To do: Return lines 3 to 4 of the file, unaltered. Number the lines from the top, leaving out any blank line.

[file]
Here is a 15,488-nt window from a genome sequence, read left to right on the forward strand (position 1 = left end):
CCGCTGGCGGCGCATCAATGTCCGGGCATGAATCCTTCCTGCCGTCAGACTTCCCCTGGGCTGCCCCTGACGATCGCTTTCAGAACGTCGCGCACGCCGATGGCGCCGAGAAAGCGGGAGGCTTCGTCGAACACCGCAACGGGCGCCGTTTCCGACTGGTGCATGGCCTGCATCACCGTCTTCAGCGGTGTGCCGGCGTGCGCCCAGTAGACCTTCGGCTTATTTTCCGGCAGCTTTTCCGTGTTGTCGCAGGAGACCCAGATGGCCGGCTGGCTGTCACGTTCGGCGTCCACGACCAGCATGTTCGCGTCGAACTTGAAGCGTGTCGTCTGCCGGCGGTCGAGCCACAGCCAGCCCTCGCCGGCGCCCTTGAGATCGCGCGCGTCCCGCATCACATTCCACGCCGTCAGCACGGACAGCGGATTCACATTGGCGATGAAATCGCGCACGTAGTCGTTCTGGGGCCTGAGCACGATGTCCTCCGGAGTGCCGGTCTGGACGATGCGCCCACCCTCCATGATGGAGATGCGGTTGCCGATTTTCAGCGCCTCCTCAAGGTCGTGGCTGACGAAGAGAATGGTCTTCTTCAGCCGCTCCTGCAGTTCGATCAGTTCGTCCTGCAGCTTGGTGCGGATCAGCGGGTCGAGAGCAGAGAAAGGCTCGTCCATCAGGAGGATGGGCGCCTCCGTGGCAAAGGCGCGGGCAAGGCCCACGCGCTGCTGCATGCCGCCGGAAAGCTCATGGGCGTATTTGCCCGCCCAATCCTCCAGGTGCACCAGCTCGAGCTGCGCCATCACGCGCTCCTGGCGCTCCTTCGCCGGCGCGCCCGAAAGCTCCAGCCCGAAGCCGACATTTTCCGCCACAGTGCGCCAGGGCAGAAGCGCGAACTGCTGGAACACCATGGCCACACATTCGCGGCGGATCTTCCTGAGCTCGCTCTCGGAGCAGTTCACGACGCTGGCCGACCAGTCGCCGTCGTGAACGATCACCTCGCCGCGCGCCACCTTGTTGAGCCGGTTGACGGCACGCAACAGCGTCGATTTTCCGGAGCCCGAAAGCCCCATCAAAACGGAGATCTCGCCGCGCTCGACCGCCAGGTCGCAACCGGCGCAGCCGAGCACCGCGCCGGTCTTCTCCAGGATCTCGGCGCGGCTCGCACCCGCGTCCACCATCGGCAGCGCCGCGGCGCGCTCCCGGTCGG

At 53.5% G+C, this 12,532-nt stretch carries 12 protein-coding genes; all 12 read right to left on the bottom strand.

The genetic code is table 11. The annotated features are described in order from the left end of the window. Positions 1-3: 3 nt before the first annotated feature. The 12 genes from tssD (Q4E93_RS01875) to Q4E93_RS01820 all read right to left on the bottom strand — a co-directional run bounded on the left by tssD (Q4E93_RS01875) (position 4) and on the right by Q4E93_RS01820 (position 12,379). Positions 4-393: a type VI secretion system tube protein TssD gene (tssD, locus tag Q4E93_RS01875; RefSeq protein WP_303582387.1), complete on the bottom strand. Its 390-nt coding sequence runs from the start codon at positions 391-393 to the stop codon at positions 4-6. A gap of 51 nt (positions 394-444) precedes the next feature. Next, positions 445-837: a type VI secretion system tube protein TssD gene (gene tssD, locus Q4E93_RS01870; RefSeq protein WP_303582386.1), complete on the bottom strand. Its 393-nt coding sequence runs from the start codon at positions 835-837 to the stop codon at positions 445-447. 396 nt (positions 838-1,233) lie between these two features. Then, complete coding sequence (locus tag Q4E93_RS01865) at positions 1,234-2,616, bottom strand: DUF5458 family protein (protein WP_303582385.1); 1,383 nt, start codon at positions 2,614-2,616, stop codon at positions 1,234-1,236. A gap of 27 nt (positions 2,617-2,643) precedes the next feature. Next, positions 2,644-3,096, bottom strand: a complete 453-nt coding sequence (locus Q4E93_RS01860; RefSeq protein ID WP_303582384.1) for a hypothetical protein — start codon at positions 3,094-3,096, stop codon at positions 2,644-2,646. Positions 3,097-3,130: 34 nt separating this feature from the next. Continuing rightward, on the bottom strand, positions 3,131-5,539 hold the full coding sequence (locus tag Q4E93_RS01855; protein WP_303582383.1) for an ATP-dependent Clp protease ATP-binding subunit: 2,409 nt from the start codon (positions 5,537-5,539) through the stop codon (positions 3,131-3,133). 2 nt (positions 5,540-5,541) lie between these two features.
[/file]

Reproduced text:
At 53.5% G+C, this 12,532-nt stretch carries 12 protein-coding genes; all 12 read right to left on the bottom strand.

The genetic code is table 11. The annotated features are described in order from the left end of the window. Positions 1-3: 3 nt before the first annotated feature. The 12 genes from tssD (Q4E93_RS01875) to Q4E93_RS01820 all read right to left on the bottom strand — a co-directional run bounded on the left by tssD (Q4E93_RS01875) (position 4) and on the right by Q4E93_RS01820 (position 12,379). Positions 4-393: a type VI secretion system tube protein TssD gene (tssD, locus tag Q4E93_RS01875; RefSeq protein WP_303582387.1), complete on the bottom strand. Its 390-nt coding sequence runs from the start codon at positions 391-393 to the stop codon at positions 4-6. A gap of 51 nt (positions 394-444) precedes the next feature. Next, positions 445-837: a type VI secretion system tube protein TssD gene (gene tssD, locus Q4E93_RS01870; RefSeq protein WP_303582386.1), complete on the bottom strand. Its 393-nt coding sequence runs from the start codon at positions 835-837 to the stop codon at positions 445-447. 396 nt (positions 838-1,233) lie between these two features. Then, complete coding sequence (locus tag Q4E93_RS01865) at positions 1,234-2,616, bottom strand: DUF5458 family protein (protein WP_303582385.1); 1,383 nt, start codon at positions 2,614-2,616, stop codon at positions 1,234-1,236. A gap of 27 nt (positions 2,617-2,643) precedes the next feature. Next, positions 2,644-3,096, bottom strand: a complete 453-nt coding sequence (locus Q4E93_RS01860; RefSeq protein ID WP_303582384.1) for a hypothetical protein — start codon at positions 3,094-3,096, stop codon at positions 2,644-2,646. Positions 3,097-3,130: 34 nt separating this feature from the next. Continuing rightward, on the bottom strand, positions 3,131-5,539 hold the full coding sequence (locus tag Q4E93_RS01855; protein WP_303582383.1) for an ATP-dependent Clp protease ATP-binding subunit: 2,409 nt from the start codon (positions 5,537-5,539) through the stop codon (positions 3,131-3,133). 2 nt (positions 5,540-5,541) lie between these two features.